The Maine story of the moose

July 24, 2014, 1 p.m.
moose

Photo: Cody Wellons/MNN Flickr Group

My deer, you're so tall!

The moose is the largest of the deer species, standing between 5-6.5 feet tall at the shoulder. With such a large stature, it’s no wonder that they were a prime target for settlers looking for game. By the 1870s, only a small population of moose remained in the east coast of the United States, and the species was gone from much of its native habitat in the U.S. until a conservation effort began in the 1980s to bring moose back. Since then, smarter land management, pollution clean-up, and reclaimed natural habitat have all played a role in moose populations rebounding. Moose are now back in Massachusettes, eastern New York and Connecticut among other areas after being gone for many decades.

Maine now boasts the second highest population of moose, second after Alaska, with around 75,000 individuals. Visit Maine notes, “Moose can be seen throughout the state, but their population is greatest in the Western Lakes and Mountains, the Kennebec & Moose River Valleys, the Maine Highlands, and Aroostook County. The best times to spot them are at dusk and dawn from mid-May through July and again in the fall during their breeding season.” If you go out looking for moose, just remember to keep your distance and respect their space. They can run at speeds of up to 35 miles per hour when charging, so don’t do anything to anger a 1,000 pound moose!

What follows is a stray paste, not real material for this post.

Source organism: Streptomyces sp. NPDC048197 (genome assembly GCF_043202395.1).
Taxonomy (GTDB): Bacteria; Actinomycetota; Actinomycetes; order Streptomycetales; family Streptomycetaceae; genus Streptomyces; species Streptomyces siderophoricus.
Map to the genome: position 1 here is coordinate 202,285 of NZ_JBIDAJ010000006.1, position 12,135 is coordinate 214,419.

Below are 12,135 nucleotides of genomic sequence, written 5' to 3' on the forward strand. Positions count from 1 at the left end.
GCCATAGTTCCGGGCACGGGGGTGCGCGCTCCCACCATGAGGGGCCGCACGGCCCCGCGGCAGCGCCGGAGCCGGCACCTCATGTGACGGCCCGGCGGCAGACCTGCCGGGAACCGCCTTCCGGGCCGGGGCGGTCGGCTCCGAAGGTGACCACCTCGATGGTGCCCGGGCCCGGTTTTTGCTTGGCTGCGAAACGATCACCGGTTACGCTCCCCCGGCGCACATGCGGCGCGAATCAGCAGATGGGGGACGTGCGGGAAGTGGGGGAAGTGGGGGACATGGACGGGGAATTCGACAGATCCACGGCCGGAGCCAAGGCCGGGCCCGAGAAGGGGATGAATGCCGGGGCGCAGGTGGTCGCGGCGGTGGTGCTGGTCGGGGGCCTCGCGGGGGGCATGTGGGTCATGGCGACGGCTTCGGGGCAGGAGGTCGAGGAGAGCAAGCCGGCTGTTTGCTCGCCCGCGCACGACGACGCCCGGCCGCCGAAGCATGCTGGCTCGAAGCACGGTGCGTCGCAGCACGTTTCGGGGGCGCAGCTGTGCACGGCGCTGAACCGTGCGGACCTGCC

Unfortunately, moose are again having trouble thriving but this time not due to over-hunting. It is due to a mix of problems, from brain worms to tick infestations. Different states’ populations are experiencing different problems, but one of the few places where moose populations aren’t changing nearly as dramatically is Maine where the northern forests are ideal for the species.



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Jaymi Heimbuch is a writer and photographer at Mother Nature Network. Follow her on Google+, and Facebook.